In 1965, the To Tell The Truth panel again had to figure out a real spy, in this case a former British spy posing as a German agent during World War II.

Did the panel do better this time? You can see for yourself because the episode is embedded below. The same episode includes a replay of the daytime version of the show where Otto Preminger tried to fool the panel. And, without giving too much away, it relates to one of the previous spy installments on To Tell The Truth.

50th anniversary of U.S. TV spymania

Bill Cosby and Robert Culp in an I Spy publicity still

Bill Cosby and Robert Culp in an I Spy publicity still

This week marks the 50th anniversary of spymania in the United States, when three spy television series premiered.

I Spy (Sept. 15): The hour-long drama on NBC was the most serious, least escapist spy program on U.S. television. Its greater significance, however, was having an African American actor receiving equal billing with a white star.

That African American actor was Bill Cosby. Cosby has been in the news since last year for numerous accusations of rape, the subject of a notable cover of New York magazine this summer.

A half century ago, Cosby’s presence on I Spy was a major breakthrough for U.S. television. The show debuted in the midst of  the Civil Rights Movement.

Robert Culp, the show’s other star, also wrote episodes that gave Cosby’s Alexander Scott plenty to do and Cosby ample opportunity to show his acting ability.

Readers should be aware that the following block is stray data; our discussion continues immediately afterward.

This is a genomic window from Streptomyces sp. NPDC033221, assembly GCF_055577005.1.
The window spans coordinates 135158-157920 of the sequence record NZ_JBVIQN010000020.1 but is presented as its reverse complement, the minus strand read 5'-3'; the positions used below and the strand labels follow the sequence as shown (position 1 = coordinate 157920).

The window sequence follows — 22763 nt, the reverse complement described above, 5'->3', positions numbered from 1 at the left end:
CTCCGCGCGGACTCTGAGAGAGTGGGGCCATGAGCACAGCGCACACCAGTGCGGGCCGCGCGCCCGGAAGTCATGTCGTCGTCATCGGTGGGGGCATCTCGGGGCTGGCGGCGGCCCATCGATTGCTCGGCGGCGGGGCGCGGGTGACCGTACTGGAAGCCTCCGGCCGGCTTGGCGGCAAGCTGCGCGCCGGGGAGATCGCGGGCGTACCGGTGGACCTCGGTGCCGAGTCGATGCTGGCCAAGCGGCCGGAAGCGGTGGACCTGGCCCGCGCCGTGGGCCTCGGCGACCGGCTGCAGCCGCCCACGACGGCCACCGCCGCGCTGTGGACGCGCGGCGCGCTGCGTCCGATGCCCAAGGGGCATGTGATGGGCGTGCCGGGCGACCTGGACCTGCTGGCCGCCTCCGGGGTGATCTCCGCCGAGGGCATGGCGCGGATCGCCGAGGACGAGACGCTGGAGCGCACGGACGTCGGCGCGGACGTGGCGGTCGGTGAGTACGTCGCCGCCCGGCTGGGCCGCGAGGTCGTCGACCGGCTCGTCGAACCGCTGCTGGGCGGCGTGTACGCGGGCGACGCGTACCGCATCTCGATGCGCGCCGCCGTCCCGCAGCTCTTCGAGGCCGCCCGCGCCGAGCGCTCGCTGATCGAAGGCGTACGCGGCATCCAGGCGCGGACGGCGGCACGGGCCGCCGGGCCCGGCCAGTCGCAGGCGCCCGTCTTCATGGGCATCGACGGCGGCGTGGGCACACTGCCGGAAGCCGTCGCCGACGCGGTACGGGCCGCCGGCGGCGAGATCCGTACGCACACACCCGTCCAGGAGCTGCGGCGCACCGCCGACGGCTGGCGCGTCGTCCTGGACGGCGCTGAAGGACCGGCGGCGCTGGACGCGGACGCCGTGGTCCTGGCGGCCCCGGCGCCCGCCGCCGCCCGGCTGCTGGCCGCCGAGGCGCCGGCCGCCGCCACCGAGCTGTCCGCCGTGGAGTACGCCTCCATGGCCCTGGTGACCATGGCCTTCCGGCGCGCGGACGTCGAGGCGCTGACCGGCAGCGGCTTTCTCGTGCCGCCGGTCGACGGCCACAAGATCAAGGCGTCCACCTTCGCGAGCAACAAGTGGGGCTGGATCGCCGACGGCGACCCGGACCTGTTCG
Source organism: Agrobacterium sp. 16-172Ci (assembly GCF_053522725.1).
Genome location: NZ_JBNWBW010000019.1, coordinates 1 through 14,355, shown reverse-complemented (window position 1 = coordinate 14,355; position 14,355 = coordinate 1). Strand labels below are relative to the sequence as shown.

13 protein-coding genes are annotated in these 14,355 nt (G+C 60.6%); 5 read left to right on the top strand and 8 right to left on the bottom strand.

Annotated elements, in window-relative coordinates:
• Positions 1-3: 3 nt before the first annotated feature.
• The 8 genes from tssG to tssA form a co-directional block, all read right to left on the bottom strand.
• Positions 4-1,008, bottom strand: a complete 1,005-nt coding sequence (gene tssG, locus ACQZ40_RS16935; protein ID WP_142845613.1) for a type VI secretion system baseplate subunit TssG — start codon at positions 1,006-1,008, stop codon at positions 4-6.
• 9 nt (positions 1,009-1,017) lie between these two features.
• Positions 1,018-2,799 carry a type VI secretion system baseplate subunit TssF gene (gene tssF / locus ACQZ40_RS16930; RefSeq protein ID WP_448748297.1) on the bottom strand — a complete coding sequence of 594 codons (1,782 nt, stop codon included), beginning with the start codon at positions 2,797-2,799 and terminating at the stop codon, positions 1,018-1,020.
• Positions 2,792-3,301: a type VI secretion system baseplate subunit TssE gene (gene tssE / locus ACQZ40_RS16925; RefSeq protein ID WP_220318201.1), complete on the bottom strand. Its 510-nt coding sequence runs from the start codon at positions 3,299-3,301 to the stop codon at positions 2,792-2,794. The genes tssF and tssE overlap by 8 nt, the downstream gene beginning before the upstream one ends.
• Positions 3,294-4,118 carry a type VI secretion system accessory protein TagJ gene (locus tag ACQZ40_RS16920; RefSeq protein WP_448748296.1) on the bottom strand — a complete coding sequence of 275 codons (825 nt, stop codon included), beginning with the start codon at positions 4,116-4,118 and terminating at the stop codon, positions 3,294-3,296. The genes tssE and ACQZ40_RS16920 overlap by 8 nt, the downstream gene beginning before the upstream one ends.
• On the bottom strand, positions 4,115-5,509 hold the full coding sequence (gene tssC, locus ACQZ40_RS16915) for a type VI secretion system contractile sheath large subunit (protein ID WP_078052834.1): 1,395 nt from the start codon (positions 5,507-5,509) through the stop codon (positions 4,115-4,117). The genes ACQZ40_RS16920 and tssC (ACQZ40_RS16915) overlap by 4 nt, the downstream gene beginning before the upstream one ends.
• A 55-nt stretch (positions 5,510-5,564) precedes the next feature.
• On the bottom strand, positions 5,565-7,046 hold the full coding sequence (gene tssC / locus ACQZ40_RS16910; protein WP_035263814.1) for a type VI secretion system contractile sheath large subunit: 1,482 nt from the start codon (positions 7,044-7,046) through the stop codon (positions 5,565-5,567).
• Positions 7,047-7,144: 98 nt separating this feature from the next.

“People writing…said that I was the Jackie Robinson of television drama,” Cosby said during a 2010 appearance. “I say to all of you if this true that Robert Culp has to be Eddie Stanky, Pee Wee Reese.” He said Culp’s “contribution in I Spy was very valuable in terms of civil rights.”

Besides the show’s social significance, I Spy also had extensive location filming. The lead actors accompanied a small crew that actually traveled to places such as Hong Kong and Tokyo to film exteriors. That footage would be paired with interior scenes shot at stages leased from Desilu Studios.

Robert Conrad, right, in a publicity still with Ross Martin for The Wild Wild West

Robert Conrad, right, in a publicity still with Ross Martin for The Wild Wild West

The Wild Wild West (Sept. 17): The show was originally pitched to CBS as something like “James Bond and cowboys.” It became something much greater.

The series concerned the adventures of ace U.S. Secret Service agents James West (Robert Conrad) and Artemus Gordon (Ross Martin). They traveled in style on a train.